Mrs. George Cornwallis West caused great amusement when she arrived. She had donned a blond wig like that worn by Marguerite with long plaits, which completely changed her appearance. Her husband was completely disguised under a coal black wig and mustache.

Mrs. George Keppel’s headdress was very novel. It was a wig of the Louis XVI period, made in the palest green blue, with one long curl falling down the neck. In this novel wig was fastened a large blue and silver bat, with electric eyes. Her dress was of white satin, trimmed with white lilies, cherries and lace.

Mrs. John Mendies looked pretty in an enormous white mob cap, trimmed with a great bow of cherry colored ribbons

Mme. Von Andre looked handsome, but one missed her beautiful hair under a fair wig of the period when hair was dressed high with great combs at the back. Philadelphia [PA] Inquirer 14 February 1904: p. 12

fancy-dress-jester-hood

A Students’ Association had a very successful party, carrying out an idea that is especially good for a lawn party. Each guest had to wear a headdress belonging to some special century, or country, or suggestive of some idea or joke. The headdresses were supposed to be made by the wearers at small cost; prizes were given for the most artistic, the most effective, the most ingenious and the most comical.

The prize for the most artistic headdress went to a high, white medieval cap made of cheesecloth and stiff muslin worn in England in the time of Edward I. The most effective headdress was an enormous white ox-eye daisy made of paper; the most ingenious was a cat’s head that fitted like a mask all over the head, and was made of stiff muslin covered with gray packing paper and painted; the most comical was a caricature of the prevailing fashion of the time, worn by a tall, red-haired young man. The Book of Games and Parties for All Occasions, Theresa Hunt Wolcott, 1920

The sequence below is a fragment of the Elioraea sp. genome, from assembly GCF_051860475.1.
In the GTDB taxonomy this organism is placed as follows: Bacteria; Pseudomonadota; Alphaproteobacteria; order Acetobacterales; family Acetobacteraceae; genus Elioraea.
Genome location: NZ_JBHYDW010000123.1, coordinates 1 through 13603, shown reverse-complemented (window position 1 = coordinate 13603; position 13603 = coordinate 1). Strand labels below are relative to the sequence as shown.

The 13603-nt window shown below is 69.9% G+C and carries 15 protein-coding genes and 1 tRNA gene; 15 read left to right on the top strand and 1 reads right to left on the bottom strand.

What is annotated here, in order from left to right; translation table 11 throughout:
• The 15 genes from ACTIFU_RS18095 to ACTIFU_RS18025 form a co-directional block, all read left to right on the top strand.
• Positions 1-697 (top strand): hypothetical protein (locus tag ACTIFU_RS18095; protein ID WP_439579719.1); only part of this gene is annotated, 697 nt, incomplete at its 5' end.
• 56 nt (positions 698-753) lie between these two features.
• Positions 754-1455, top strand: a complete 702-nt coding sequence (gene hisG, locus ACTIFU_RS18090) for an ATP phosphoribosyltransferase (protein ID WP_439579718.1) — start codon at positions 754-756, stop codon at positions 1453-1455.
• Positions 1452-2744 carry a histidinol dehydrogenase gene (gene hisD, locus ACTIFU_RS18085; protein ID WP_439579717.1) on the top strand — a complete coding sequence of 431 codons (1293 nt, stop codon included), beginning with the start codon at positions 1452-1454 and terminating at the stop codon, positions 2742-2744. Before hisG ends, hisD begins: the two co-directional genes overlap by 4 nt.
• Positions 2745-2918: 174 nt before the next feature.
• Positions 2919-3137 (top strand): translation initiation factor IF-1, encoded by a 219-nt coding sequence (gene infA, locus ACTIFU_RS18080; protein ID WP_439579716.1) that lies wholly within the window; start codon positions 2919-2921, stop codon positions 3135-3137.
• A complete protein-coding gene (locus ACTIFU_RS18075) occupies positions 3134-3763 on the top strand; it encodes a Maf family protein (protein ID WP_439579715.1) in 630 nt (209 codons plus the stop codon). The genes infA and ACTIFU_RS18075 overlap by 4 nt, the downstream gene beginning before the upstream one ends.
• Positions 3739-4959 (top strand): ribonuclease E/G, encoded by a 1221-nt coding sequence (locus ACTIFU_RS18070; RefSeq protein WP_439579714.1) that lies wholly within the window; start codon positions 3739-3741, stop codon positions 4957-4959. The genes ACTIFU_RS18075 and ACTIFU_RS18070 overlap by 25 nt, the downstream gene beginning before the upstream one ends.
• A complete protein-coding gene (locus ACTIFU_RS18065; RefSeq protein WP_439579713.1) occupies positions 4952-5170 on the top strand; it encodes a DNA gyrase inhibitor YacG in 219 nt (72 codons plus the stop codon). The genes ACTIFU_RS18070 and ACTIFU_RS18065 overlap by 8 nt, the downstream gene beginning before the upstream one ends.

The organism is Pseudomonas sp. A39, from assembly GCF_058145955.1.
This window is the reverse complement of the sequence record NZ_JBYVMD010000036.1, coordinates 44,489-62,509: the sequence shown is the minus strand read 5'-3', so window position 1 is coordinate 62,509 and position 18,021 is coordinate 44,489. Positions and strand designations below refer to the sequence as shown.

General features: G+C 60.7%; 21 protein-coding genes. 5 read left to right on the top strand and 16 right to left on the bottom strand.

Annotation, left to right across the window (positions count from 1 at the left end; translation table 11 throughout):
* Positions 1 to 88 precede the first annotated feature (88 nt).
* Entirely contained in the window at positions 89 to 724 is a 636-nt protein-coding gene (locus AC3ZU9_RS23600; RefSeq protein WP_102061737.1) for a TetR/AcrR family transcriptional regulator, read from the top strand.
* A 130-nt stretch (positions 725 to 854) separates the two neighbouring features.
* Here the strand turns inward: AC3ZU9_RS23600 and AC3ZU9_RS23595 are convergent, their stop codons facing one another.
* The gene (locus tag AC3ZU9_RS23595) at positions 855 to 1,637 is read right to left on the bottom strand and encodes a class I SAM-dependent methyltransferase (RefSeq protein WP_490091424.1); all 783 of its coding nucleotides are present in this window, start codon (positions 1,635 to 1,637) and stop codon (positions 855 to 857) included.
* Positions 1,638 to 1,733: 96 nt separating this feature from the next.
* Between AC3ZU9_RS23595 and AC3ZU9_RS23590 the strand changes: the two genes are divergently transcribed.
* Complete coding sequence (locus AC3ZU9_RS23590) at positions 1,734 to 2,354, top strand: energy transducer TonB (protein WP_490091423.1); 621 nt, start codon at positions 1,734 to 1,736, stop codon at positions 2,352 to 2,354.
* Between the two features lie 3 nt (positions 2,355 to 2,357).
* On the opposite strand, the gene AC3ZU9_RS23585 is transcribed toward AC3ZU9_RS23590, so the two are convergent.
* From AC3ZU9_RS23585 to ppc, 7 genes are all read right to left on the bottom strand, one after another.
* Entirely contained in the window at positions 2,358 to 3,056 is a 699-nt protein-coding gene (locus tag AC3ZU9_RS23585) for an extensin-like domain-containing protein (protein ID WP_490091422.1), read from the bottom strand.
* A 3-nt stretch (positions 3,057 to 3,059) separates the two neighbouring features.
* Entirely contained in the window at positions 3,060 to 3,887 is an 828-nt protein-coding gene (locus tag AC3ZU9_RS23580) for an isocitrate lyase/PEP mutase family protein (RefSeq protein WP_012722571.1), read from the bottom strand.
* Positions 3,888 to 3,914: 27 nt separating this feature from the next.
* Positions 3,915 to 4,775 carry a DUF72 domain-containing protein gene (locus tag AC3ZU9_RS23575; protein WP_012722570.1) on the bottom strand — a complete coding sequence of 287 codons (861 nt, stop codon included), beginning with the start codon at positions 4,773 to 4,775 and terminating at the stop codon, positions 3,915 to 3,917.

Mrs Daffodil’s Aide-memoire: Head-dress parties are frequently described as “amusing.” Perhaps she is too severe, but to Mrs Daffodil, they seem tailor-made for those too parsimonious to hire fancy dress for the evening or too indolent to chose a costume from the stock of original eighteenth-century garments kept in the box-room for family amateur theatricals. “A failure of imagination” about sums it up. Still, Mrs Daffodil realises that it is not an ideal world and there are times when an office Hallowe’en party demands, not a full super-hero costume, but merely a funny hat.

Mrs Daffodil invites you to join her on the curiously named “Face-book,” where you will find a feast of fashion hints, fads and fancies, and historical anecdotes

You may read about a sentimental succubus, a vengeful seamstress’s ghost, Victorian mourning gone horribly wrong, and, of course, Mrs Daffodil’s efficient tidying up after a distasteful decapitation in A Spot of Bother: Four Macabre Tales.